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Covington Catholic and the Failure of Political Dialogue

Did you see the headline?

“Trump Supporting Teens Harass Native American Elder at Indigenous March.”

Wait, no, I think it was: “Innocent High School Students Vilified by Online Lynch Mob.”

Call it “The Dress” moment of American social politics.

Despite owing to the same video evidence, two opposing narratives solidified, distinguished easily along the lines of partisan politics.

In the words of Goethe, “A man sees in the world what he carries in his heart,” a sad commentary on a nation jacked up to see the worst in its neighbors.

Like most, I took an early stand against the behavior of the Covington students towards Native American elder Nathan Phillips.

Frankly, nothing I have watched or read since then has led me to reverse that stance.


“Politics, being built on imposition and power over others, naturally disincentivizes empathy, understanding, and fairness…”


Yet if anything is clear from this, our remarkably early social media meltdown of 2019, to the extent anyone is out to be justified over being informed, we all lose and the conversation is over before it begins.

Indeed, therein lies problem with the national political dialogue, not that we have forgotten how to talk to each other, but that we simply do not care to.

How genuinely difficult would it have been just to rebuke the disrespectful behavior of the teen boys, condemn the Hebrew Israelites (once they entered the picture), admit most of us were wrong in thinking Nathan Phillips was the one approached by the boys at the march, and just vow to all do better as a whole?

The answer is not difficult at all. However, this line of thinking assumes the point of our cross-talk is something absurd like mutual understanding or growth, rather than the mortal combat it really is.

Politics, being built on imposition and power over others, naturally disincentivizes empathy, understanding, and fairness, especially when said power can be more easily gained through demonization, straw-manning, and cheap shots.

Political dialogue, by extension, is not so much dialogue at all, but carefully crafted performance art designed to make sure your side comes out looking better than the other guys, no matter what.

So by the time enough information had arisen to counter the initial account of what happened at the Capitol, most supporters of Nathan Phillips or the Covington Catholic students simply selected which story fit them best and what self-servingly titled “news” articles they were going to drop in the comments sections of their inevitable social media debates.

This is what the Bible calls having a stiff neck.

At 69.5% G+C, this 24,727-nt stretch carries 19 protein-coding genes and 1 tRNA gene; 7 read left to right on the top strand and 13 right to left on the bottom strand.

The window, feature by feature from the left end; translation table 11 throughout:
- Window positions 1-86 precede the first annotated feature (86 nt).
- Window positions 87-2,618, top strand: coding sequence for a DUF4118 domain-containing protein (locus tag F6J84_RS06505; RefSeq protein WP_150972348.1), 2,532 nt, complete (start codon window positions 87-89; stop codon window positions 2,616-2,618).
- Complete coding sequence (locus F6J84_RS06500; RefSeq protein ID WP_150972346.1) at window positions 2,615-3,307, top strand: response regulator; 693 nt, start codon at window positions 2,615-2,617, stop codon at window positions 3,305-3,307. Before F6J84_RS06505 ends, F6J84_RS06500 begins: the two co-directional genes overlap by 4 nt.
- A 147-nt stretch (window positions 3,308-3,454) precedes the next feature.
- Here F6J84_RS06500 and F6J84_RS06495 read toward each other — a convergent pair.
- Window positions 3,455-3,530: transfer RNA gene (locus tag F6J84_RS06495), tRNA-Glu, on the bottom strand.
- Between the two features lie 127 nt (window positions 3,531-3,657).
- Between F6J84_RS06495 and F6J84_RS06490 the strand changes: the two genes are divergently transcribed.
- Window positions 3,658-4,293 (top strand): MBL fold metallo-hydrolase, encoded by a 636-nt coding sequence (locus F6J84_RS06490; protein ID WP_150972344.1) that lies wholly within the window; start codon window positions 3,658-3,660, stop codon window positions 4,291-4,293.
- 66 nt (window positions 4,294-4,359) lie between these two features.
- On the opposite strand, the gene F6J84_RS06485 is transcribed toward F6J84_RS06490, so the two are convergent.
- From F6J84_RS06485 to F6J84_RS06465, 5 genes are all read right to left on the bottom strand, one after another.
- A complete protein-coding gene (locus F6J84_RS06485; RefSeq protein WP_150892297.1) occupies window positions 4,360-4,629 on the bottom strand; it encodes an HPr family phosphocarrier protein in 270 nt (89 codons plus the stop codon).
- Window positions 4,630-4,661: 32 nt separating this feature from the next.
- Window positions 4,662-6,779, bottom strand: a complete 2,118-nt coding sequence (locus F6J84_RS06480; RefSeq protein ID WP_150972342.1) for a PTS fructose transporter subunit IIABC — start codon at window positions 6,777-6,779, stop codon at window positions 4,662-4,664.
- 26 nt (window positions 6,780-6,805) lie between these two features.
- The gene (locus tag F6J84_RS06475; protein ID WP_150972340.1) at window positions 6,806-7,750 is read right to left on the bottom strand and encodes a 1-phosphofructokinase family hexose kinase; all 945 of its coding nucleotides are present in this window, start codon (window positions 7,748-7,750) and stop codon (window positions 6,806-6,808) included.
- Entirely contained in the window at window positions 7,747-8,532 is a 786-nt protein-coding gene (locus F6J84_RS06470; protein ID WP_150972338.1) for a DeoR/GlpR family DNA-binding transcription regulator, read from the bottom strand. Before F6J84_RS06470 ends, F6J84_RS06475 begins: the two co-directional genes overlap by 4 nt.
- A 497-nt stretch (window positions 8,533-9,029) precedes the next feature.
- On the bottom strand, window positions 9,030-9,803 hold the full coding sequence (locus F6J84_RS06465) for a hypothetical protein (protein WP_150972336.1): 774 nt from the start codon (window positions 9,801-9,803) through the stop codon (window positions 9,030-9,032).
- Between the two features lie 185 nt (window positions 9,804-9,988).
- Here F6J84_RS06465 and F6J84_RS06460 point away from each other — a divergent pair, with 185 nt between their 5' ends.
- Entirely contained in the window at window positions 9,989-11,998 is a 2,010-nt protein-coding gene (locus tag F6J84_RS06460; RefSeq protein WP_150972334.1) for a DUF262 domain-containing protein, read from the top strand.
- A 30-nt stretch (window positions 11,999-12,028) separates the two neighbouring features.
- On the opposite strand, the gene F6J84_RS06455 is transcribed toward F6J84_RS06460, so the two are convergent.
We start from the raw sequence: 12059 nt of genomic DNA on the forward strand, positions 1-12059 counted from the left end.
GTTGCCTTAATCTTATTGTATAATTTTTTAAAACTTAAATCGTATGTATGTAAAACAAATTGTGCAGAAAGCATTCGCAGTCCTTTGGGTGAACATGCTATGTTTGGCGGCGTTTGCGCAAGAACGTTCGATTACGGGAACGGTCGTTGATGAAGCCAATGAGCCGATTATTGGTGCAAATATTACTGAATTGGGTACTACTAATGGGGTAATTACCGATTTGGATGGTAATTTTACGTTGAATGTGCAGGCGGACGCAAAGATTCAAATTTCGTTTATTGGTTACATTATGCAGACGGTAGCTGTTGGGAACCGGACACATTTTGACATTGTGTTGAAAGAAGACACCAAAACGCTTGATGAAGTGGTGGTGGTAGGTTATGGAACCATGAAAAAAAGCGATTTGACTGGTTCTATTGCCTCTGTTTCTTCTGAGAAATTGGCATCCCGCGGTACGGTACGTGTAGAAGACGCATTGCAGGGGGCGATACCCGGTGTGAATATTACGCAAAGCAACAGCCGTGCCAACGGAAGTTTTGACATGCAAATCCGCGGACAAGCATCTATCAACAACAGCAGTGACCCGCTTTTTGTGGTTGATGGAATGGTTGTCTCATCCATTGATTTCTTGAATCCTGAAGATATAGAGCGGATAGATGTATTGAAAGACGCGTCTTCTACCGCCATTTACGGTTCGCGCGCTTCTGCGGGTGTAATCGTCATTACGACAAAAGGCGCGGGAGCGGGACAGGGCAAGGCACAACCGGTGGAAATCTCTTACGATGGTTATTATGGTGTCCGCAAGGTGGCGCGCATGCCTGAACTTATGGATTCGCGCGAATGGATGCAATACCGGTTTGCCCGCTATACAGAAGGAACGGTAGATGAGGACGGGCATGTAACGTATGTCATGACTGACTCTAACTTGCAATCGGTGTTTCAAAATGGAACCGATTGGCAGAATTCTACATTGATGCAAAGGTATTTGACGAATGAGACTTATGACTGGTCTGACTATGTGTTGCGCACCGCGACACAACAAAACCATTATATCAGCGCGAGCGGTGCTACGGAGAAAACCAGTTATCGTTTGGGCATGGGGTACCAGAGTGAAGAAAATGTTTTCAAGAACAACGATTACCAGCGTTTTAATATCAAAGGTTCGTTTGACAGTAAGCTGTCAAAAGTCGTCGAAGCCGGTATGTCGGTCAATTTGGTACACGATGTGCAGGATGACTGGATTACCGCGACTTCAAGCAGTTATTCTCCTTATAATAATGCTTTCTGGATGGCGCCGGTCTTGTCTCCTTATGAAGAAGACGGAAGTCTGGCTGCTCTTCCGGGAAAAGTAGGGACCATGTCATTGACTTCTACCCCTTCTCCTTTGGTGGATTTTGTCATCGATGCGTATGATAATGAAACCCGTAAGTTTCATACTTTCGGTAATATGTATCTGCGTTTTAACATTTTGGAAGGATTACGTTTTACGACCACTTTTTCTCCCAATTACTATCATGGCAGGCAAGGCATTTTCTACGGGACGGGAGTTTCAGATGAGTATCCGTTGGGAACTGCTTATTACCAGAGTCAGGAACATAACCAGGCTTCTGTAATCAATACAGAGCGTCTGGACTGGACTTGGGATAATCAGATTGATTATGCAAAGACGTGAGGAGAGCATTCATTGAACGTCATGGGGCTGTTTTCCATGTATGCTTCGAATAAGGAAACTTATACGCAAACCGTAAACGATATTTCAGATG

As we approach the 2020 presidential election, we can only expect this condition to worsen as every issue or event of national importance is weaponized for use as political litmus tests to separate the “good guys” from the “bad guys.”


“While worldly political dialogue can be curbed, reformed even, it cannot be saved, because at its core it operates on principles opposite the politics of Jesus.”


It seems then the way forward is not a better political conversation, but a conversation that transcends our politics altogether.

Followers of Jesus must speak to the issues in ways that disentangle them from the spider’s web of worldly politics.

It was Jesus himself who mastered turning the socio-political flashpoints of his day into opportunities to point people to a completely different kind of politics in the “Kingdom of God.”

The politics of Jesus was to serve and not be served, to sit with the lowly, to go against the grain, to refuse to be dragged down, to lift up the marginalized, to love the enemy, and to give oneself wholly and completely to the will of God.

Few people listened to Jesus then, and while many claim his name today, few still are truly listening to and following his example.

But for those who do, they are all the better off for it.

While worldly political dialogue can be curbed, reformed even, it cannot be saved, because at its core it operates on principles opposite the politics of Jesus.

So when Twitter blows up with the next partisan melee, whose politics will you be preaching?

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Eric J. Miller
Eric J. Millerhttps://calltoawareness.blogspot.com/
Eric J. Miller is an avid religion nerd, Mexico enthusiast, and undergraduate preaching major at Cincinnati Christian University. He blogs at Unpretentious Spiritual Musings.

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